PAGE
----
The unemployment rate picked up in the December quarter a tad more than expected from the decade-low it fell to in the September quarter.
Statistics New Zealand data shows the rate rose to 4.3%, from 4.0% (revised up from 3.9%).
Given the surprisingly large fall in the unemployment rate in the September quarter, economists had expected this to reverse out in the December quarter.
They saw the unemployment rate rising to 4.1% (from that lower starting point of 3.9%).
However, as ANZ economists said earlier in the week, the figures have been volatile lately, so it would’ve taken a bit for the December quarter data to surprise them.
Economists across the board see the figures painting a more modest picture of the labour market.
Looking at wages, these were up 1.9% in the year to December – up 0.1% from the year to September.
The market had expected wages to rise by 2.0%. Increases in the private sector were greater than those in the public sector, at 2.0% versus 1.7%.
April’s minimum wage increase saw the retail sector make a key contribution to the hike in private sector wages.
In the public sector, wage inflation reflected the remaining two-thirds of the nurses’ pay settlement, which came into effect in August.
The release of the labour market data saw the New Zealand dollar fall from 68.3 USc to 67.6 USc – the lowest it's been in about two weeks.
It is worth noting that Statistics New Zealand made a number of adjustments in its December quarter data, as it asked employed people extra questions when it gathered information as a part of its survey of working life.
Economists agree this has made the data volatile.
With the figures being the last set of important ones released before the Official Cash Rate (OCR) is reviewed and Monetary Policy Statement (MPS) published on February 13, this will make the Reserve Bank’s (RBNZ) job more difficult.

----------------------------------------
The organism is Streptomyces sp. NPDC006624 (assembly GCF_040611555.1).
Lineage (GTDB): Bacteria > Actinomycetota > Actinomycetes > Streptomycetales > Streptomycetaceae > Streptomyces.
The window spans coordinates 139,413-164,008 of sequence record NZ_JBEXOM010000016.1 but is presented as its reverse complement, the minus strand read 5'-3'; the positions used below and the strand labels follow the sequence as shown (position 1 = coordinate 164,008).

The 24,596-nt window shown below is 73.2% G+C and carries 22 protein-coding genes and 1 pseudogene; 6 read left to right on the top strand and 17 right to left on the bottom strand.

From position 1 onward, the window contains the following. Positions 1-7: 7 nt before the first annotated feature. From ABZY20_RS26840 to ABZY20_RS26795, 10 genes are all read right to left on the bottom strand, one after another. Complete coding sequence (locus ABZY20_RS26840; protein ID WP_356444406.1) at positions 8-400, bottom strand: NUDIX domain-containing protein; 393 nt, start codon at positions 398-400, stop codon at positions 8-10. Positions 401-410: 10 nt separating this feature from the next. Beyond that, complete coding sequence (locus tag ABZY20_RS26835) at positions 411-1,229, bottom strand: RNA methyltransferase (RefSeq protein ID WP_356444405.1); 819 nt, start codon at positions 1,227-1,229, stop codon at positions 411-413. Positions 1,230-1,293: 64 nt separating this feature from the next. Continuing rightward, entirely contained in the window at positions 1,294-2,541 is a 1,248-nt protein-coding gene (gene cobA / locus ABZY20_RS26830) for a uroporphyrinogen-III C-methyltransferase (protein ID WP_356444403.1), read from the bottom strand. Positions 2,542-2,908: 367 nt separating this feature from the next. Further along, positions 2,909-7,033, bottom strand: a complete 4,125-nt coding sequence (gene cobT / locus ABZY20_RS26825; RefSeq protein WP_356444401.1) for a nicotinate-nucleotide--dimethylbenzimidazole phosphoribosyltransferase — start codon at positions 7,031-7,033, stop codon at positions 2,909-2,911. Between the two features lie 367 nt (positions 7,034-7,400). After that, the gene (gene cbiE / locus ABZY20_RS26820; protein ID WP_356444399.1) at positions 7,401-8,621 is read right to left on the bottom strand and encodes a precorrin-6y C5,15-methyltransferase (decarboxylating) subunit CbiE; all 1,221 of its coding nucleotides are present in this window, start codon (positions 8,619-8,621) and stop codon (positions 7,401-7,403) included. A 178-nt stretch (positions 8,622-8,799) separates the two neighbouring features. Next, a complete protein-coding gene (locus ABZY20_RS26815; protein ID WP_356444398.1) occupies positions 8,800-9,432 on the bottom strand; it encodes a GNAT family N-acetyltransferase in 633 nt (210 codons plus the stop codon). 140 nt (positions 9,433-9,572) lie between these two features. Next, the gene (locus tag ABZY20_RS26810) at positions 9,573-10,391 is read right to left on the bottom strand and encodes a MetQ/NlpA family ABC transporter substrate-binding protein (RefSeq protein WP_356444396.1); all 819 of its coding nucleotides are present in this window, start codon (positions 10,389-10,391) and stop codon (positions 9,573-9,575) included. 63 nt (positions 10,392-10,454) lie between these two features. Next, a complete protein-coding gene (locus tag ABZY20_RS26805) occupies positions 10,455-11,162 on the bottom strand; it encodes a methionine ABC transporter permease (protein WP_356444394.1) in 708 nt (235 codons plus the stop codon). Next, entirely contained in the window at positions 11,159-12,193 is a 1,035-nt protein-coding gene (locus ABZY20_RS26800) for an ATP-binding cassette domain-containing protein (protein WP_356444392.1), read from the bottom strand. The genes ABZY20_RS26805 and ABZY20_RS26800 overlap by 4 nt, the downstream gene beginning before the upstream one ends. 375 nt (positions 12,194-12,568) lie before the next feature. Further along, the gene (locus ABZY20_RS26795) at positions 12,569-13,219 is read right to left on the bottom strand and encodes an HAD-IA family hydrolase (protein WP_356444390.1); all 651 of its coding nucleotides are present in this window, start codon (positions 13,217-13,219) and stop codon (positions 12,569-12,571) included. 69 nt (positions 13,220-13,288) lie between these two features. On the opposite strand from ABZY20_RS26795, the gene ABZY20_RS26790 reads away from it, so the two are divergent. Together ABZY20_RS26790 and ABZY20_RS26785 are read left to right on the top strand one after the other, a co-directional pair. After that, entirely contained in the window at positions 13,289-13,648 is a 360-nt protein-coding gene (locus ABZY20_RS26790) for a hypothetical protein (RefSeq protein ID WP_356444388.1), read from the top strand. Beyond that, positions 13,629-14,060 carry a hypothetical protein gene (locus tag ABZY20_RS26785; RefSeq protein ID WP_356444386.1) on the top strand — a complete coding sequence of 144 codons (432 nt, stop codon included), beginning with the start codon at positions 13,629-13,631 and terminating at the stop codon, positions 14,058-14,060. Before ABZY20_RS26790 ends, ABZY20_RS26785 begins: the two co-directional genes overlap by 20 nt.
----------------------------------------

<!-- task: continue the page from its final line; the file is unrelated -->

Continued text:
Risk of a rate cut risen “meaningfully” in recent months
There is consensus among economists that the RBNZ will keep the OCR on hold this time around. While the outlook from there is divided, it is becoming less upbeat.
ASB chief economist Nick Tuffley says: “The labour market is still reasonably tight and the RBNZ looks to be meeting its objectives of “supporting maximum sustainable employment within the economy”.
“However, the lack of an inflationary smoking gun keeps the prospect of possible OCR cuts alive.”
Kiwibank economists Jarrod Kerr and Jeremy Couchman say: “Over the last year the direction of the labour market has generally been one way. That is, the labour market has tightened, demand for labour has been more than enough to offset a growing labour force, and wages are rising.
“Compared to the RBNZ’s November MPS forecasts the labour market is developing in line with their view.”
They say the risk of a rate cut has risen “meaningfully” in recent months, because offshore developments have worsened, and the outlook for credit growth is clouded.
ANZ economists are outliers in forecasting three cuts bringing the OCR down to 1.00% by next year.
ANZ senior economist Liz Kendall says: “Today’s data suggest that the labour market has stabilised, recent improvement has been only gradual, and that the best may in fact be behind us.
“The labour market is currently in “stretched” territory and firms are finding it difficult to find skilled labour. However, the labour market lags the overall activity cycle, and the current degree of tightness reflects the past few years of economic expansion.
“Looking forward, growth momentum has faded and it looks increasingly difficult for the economy to grow above trend from here. Given this, we suspect that the peak in resource pressures may have passed…
“Today’s data could add to a more cautious tone from the RBNZ next week, even if their central forecasts do not change significantly.”